FOUR operating theatres at Wrexham Maelor Hospital will remain closed for a year, health chiefs have confirmed.
Betsi Cadwaladr University Health Board (BCUHB) confirmed that two endoscopy suites and two day-case theatres, which were temporarily closed earlier this year, will stay shut over the next 12 months to ‘determine whether further investment into the existing unit would represent value for money’.
Nigel Lee, the health board’s director of secondary care, said: “We temporarily closed two endoscopy suites and two day-case theatres at Wrexham Maelor Hospital earlier this year.
“This action was taken as a proactive measure after checks were carried out on our air ventilation and ducting systems with some technical problems being identified.
“Senior consultant leads for day surgery and endoscopy together with other clinicians have met regularly to look at ways to provide services which would have been carried out at the theatres.
“The two endoscopy suites and two day-case theatres will remain closed over the next 12 months in order to determine whether further investment into the existing unit would represent value for money. We are working closely with Welsh Government to review this.”
Mr Lee added that BCUHB had put plans in place for both endoscopy and day case surgery to ‘treat patients in as timely a way as possible’.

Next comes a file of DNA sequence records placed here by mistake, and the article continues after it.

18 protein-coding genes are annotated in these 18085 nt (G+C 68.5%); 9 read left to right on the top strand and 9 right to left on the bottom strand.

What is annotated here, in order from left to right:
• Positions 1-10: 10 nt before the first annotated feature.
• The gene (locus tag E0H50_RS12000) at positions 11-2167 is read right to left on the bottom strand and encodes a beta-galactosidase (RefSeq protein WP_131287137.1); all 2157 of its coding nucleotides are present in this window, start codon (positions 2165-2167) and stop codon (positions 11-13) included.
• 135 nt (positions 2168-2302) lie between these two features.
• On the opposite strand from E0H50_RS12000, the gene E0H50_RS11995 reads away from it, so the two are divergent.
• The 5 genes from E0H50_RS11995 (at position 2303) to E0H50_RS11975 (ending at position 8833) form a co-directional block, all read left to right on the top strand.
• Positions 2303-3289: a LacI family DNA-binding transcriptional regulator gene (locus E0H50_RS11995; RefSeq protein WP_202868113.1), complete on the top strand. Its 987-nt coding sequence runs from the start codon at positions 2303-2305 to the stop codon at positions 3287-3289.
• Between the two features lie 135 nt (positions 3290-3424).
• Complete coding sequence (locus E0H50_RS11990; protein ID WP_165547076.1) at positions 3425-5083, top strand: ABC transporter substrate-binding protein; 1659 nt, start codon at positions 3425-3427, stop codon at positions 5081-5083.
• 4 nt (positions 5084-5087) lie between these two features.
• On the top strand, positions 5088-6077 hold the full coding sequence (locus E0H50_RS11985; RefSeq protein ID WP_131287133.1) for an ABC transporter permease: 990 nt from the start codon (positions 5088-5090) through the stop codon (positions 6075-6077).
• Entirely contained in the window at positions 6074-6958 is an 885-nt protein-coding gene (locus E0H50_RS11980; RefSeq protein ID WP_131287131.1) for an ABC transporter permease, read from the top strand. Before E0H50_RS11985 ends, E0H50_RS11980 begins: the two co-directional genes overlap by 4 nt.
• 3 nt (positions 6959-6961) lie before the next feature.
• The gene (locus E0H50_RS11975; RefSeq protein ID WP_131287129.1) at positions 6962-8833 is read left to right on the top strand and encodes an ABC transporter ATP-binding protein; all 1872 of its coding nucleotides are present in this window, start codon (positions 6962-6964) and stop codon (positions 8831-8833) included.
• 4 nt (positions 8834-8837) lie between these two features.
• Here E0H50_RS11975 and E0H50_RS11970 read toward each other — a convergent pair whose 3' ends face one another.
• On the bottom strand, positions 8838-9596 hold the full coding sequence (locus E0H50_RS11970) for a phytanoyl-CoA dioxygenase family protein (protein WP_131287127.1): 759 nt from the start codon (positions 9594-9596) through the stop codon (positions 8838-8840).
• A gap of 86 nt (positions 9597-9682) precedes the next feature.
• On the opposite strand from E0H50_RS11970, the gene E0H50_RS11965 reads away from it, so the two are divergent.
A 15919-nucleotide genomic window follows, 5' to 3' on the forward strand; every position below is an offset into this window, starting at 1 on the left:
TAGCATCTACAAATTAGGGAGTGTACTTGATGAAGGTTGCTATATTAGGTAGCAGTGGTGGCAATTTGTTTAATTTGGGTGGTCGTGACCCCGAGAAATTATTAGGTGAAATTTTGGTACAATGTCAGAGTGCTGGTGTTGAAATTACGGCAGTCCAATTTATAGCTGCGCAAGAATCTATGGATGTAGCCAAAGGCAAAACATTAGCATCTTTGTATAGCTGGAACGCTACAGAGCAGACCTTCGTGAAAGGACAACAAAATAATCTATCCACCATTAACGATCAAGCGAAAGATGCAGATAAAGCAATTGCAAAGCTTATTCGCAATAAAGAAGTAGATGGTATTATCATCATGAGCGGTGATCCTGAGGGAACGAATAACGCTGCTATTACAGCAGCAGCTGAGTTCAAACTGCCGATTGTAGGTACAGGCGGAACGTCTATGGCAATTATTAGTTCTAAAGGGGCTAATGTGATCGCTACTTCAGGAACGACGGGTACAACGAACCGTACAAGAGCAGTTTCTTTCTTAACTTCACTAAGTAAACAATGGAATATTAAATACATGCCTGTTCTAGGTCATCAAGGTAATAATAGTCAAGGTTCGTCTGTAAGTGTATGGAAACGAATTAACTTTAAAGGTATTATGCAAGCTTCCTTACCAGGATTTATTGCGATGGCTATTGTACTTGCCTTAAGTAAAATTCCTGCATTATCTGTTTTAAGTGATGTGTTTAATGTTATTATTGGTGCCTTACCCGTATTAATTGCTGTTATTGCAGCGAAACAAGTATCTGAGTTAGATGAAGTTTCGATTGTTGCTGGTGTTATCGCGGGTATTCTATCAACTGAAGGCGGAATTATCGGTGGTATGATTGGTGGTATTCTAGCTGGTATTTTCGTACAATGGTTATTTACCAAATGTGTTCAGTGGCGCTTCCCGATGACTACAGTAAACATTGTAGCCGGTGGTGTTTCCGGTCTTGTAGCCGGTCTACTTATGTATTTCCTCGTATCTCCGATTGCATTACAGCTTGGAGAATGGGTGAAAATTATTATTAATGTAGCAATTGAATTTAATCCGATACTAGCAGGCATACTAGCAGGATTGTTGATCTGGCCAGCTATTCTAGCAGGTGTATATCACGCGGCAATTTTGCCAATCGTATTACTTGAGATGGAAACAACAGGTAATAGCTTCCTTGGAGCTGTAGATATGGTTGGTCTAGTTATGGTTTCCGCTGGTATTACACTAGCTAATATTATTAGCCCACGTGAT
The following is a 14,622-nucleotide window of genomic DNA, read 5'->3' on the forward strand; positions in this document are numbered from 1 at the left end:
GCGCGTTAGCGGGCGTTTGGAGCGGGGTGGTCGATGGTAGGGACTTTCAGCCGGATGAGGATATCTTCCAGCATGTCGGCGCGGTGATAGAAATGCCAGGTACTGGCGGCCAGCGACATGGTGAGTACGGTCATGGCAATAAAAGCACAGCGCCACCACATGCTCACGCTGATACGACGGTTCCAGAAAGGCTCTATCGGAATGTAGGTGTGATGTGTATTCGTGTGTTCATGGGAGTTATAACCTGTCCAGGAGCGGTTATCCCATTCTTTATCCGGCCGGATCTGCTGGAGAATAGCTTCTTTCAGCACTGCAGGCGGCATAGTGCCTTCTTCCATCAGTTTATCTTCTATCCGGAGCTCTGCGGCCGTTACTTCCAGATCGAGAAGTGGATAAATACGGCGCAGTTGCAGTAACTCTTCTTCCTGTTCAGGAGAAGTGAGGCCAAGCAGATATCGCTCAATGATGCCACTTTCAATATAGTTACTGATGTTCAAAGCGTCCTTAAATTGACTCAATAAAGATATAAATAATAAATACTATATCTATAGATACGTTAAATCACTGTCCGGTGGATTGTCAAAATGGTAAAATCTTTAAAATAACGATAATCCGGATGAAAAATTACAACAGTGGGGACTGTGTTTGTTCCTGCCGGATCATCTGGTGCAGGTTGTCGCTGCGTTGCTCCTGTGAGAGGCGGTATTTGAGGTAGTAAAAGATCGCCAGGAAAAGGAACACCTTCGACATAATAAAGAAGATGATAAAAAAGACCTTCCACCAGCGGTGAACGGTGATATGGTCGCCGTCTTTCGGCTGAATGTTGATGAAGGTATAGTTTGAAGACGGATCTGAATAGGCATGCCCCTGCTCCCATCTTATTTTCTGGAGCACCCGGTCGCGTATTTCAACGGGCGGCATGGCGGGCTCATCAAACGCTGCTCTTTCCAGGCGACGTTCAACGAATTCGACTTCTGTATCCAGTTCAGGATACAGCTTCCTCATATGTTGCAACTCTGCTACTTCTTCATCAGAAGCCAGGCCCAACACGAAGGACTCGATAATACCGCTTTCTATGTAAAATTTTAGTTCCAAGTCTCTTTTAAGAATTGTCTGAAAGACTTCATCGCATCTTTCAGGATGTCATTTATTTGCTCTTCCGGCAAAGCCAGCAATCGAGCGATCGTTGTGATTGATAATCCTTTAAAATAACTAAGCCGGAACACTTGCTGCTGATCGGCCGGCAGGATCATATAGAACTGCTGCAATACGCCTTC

“We have put in place plans to provide for both endoscopy and day case surgery so we can treat patients in as timely a way as possible. These involve hiring mobile theatres and seeking to provide modular theatres by April of next year, ” he added.
“We have also hired theatre spaces at the Robert Jones and Agnes Hunt Orthopaedic Hospital for Ophthalmology as part of our plans, which began (last) week.
“We understand that the closure of the existing day surgery and endoscopy unit is having an impact on patient waiting times. We are doing all we can to reduce this impact, and patients requiring urgent care will continue to be prioritised.”
The Leader reported in September that the four theatres had been closed. At the time, Mr Lee said: “There is no current clinical evidence which raises any concerns over recent surgical or investigative procedures. We are now looking at alternative ways to provide services which would have been carried out at the theatres.
“Inevitably, there will be an impact on the number of day case procedures we are able to carry out in the short term. We are doing all we can to reduce this impact, and patients requiring urgent care will continue to be prioritised.
“Surgical and investigative procedures will continue at existing theatre space at the hospital.”
A Welsh Government spokesman said: “We can confirm the health board has submitted a business case for mobile theatres to Welsh Government which is now being given urgent consideration, given the need to maintain services and minimise the disruption to patients.”